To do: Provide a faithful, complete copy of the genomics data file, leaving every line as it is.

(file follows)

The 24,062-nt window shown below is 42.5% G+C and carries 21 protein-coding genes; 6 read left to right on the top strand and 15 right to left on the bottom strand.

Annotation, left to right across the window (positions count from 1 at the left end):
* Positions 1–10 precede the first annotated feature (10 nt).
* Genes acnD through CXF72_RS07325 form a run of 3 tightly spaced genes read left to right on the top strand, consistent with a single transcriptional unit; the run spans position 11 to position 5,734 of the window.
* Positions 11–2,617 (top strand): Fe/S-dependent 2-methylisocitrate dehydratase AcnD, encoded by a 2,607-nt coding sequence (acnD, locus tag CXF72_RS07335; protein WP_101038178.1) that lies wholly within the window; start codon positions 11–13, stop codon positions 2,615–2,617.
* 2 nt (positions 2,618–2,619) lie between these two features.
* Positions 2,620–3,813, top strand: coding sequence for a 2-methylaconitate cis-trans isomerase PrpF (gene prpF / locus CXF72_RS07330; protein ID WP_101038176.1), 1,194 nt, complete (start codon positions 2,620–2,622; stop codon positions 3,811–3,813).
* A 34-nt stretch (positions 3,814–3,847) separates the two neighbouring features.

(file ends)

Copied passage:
The 24,062-nt window shown below is 42.5% G+C and carries 21 protein-coding genes; 6 read left to right on the top strand and 15 right to left on the bottom strand.

Annotation, left to right across the window (positions count from 1 at the left end):
* Positions 1–10 precede the first annotated feature (10 nt).
* Genes acnD through CXF72_RS07325 form a run of 3 tightly spaced genes read left to right on the top strand, consistent with a single transcriptional unit; the run spans position 11 to position 5,734 of the window.
* Positions 11–2,617 (top strand): Fe/S-dependent 2-methylisocitrate dehydratase AcnD, encoded by a 2,607-nt coding sequence (acnD, locus tag CXF72_RS07335; protein WP_101038178.1) that lies wholly within the window; start codon positions 11–13, stop codon positions 2,615–2,617.
* 2 nt (positions 2,618–2,619) lie between these two features.
* Positions 2,620–3,813, top strand: coding sequence for a 2-methylaconitate cis-trans isomerase PrpF (gene prpF / locus CXF72_RS07330; protein ID WP_101038176.1), 1,194 nt, complete (start codon positions 2,620–2,622; stop codon positions 3,811–3,813).
* A 34-nt stretch (positions 3,814–3,847) separates the two neighbouring features.